top of page

Plan B is a plan to fail.

Having a "plan B", an escape route, may seem the smart, sensible thing to do. You might even have been taught to never take a risk without having a contingency plan. But when you look at this practice from an energetic point of view, you might actually be setting yourself up for failure.

Having a plan B will prevent you from going all in. As soon as the going gets tough, you'll be likely to give up, knowing that your safety net is there for you. So basically, having a plan B means you don't have (enough) faith in plan A. When starting a business for instance, some coaches therefor invite people to quit their jobs and jump on the entrepreneurial adventure-train.

Other coaches, on the other hand, feel that coming from a place of "neediness" will most likely interfere with your success. So from this point of view, when first starting a business, being the sole or head provider for the family, it's best to have a part-time job on the side to fulfill your most basic financial needs.

The theory behind it is, that when you're stressing out about your income, you're focusing on lack (and are therefor attracting/creating more lack). You're then driven by fear. Potential clients might feel your urge to make money. So they'll feel pushed and rushed into working with you. In their experience it won't be about you helping them but you needing them.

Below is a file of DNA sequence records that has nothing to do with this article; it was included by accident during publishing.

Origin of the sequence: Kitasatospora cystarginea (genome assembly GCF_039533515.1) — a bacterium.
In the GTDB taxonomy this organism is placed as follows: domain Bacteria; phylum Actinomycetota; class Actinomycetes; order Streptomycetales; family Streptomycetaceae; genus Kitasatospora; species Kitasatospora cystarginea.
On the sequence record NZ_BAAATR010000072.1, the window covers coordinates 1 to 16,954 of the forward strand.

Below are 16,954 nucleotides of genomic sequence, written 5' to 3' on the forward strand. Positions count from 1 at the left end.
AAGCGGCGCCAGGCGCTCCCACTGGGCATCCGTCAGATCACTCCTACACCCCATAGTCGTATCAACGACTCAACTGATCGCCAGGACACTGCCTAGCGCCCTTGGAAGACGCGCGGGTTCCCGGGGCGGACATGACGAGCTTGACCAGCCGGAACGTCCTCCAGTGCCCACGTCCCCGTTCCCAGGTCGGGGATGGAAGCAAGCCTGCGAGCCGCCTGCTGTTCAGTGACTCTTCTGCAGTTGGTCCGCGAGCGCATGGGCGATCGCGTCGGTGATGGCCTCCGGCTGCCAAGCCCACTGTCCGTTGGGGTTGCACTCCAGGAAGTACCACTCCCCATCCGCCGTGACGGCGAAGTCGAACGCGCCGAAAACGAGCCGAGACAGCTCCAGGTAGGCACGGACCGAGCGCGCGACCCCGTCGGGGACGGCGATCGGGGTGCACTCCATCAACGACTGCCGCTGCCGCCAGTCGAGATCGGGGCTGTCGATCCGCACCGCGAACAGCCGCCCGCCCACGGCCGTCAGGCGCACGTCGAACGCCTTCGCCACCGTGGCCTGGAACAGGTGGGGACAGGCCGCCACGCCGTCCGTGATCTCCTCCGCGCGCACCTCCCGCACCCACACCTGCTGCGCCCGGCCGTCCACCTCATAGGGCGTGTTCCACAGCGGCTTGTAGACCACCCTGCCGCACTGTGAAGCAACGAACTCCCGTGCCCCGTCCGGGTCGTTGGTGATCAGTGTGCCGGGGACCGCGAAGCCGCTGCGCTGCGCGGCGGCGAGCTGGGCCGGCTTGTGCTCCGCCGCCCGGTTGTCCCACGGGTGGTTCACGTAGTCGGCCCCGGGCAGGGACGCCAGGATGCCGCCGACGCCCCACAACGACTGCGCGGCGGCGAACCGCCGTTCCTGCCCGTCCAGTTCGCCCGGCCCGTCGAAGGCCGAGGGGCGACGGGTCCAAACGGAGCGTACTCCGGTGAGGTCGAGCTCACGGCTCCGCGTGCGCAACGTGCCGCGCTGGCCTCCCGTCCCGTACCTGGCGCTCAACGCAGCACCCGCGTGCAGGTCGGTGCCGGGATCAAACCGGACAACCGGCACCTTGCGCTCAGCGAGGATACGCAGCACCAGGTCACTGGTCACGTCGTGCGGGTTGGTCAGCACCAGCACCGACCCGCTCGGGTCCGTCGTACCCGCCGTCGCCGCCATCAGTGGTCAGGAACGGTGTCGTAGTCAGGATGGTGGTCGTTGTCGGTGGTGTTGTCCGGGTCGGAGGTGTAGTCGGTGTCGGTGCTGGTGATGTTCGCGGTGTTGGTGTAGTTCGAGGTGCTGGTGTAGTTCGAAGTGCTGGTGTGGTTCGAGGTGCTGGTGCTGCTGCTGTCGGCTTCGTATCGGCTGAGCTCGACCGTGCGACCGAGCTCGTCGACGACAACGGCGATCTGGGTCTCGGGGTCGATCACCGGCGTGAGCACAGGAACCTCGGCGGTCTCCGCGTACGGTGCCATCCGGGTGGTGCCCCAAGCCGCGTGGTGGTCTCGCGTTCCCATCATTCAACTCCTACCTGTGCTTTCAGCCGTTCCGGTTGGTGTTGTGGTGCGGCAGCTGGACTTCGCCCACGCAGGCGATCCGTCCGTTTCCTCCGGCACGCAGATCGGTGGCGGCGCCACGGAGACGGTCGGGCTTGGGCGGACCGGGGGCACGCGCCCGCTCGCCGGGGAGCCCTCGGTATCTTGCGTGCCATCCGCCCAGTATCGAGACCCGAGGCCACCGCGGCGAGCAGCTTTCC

From my perspectives BOTH visions are true...for different people. For me it works best to be able to focus on my goals, eliminate as much distractions as possible and really go for it, so I'm left with no options BUT to succeed. I feel comfortable enough to do that without stressing out over getting more clients. But I also know that this is true for ME. So I will NEVER advice my coachee to that, just because that works for me. I will discuss both options with them and carefully guide them to their own truth. Because, whatever you decide to do, it's important that your choice matches your values and is aligned with who you are.

So, I'm curious: what is your standpoint on having a plan B?

9 views0 comments
bottom of page